Course: Atunyote Golf Club at Turning Stone Resort (7,482 yards, par 72), Verona, N.Y.
Purse: $4 million. Winner’s share: $720,000.
TV: Golf Channel (Thu., 6:30-8:30 p.m.; Fri., 1-3 a.m., 6:30-8:30 p.m.; Sat., 1-3 a.m., 6:30-9 p.m.; Sun., midnight-2 a.m., 7-9 p.m.; Mon., midnight-2 a.m.).
Last year: Matt Kuchar won in a Monday finish, beating Vaughn Taylor with a par on the sixth hole of a playoff. Play was suspended because of darkness Sunday after two extra holes.
Notes: The tournament was part of the Fall Series its first two seasons. Dustin Johnson won the inaugural event in 2008. … Kuchar is playing in the Bridgestone Invitational, a spot he earned with his Turning Stone victory. … Atunyote — pronounced uh-DUNE-yote — is the Oneida Indian word for “eagle.”
Ray Halbritter, the executive who made the controversial decision to award himself an exemption into the PGA Tour’s Turning Stone Resort Championship, made the right call Sunday in withdrawing from the event.
“My goal was to celebrate, not detract from, our wonderful tournament, its players and fans,” Halbritter said in a statement. Halbritter, 60, is the CEO of Nation Enterprises, which owns the Turning Stone Resort & Casino.
Halbritter got publicity for his event, and resort. Now it’s time to let an accomplished player tee it up in his place. Events like Turning Stone provide players opportunity to jump-start their careers, or get them back on track. Those storylines make for a better tournament than a white-collar worker shooting two rounds in the mid-80s.
Halbritter made a great decision in awarding one sponsor exemption to 15-year-old Gavin Hall, a resident of nearby Pittsford, N.Y. We all saw what Jordan Spieth did for this year’s Byron Nelson, where he tied for 16th in front of a hometown crowd. Hall has the ability to provide the same kind of excitment. He recently shot a 62 at the U.S. Junior Amateur, and finished second at last week’s Porter Cup, one of the country’s top amateur events.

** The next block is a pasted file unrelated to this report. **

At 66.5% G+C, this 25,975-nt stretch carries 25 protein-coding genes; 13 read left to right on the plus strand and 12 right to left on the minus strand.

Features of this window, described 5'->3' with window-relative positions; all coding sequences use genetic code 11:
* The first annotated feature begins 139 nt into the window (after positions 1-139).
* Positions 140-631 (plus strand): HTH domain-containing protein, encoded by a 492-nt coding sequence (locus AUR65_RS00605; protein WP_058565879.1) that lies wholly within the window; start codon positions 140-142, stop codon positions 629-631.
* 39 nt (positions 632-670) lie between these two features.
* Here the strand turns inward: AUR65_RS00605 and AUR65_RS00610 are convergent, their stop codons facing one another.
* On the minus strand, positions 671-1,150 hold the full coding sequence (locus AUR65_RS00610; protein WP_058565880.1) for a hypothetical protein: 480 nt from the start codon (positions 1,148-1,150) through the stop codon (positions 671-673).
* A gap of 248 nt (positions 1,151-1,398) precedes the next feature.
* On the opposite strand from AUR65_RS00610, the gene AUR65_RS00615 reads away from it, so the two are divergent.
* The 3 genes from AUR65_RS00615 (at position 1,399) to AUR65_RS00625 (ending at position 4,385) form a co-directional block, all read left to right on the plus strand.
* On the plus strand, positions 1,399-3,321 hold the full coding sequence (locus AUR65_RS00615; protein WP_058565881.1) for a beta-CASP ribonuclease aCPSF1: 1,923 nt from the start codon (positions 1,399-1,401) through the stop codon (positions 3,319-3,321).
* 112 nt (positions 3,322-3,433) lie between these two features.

Halbritter said that he will be replaced in the field by the tournament’s first alternate. That’s a good call. It gives a veteran player a chance to resurrect his career. Paul Stankowski got into last week’s Greenbrier Classic as an alternate and tied for fourth. Stankowski moved up to No. 133 on the money list as he attempts to regain a PGA Tour card for the first time in several years.
Halbritter said he withdrew because of criticism he received for accepting the exemption. He said he wanted to play “to fulfill a golfer’s dream,” but also to serve as an inspiration.
“My objectives were mischaracterized,” Halbritter told Golfweek on Monday. “That happens sometimes. People don’t have the full story. They write without knowing the full background of what’s going on here. The goals were trying to be an example to elderly people that you still can do things in life. Even at my age you can still be active. … And for the youth, I wanted them to think, ‘Wow, you can play golf. That can be a great lifelong game.’
“All those things were supposed to be part of a message, and obviously that message didn’t come out the way we’d hoped it would.”
Halbritter conveyed that message just by passing his PGA Playing Ability Test last year at the age of 59. That impressive accomplishment got plenty of press after his sponsor exemption was announced. But, with the tournament just three days away, it’s time to let the real players play.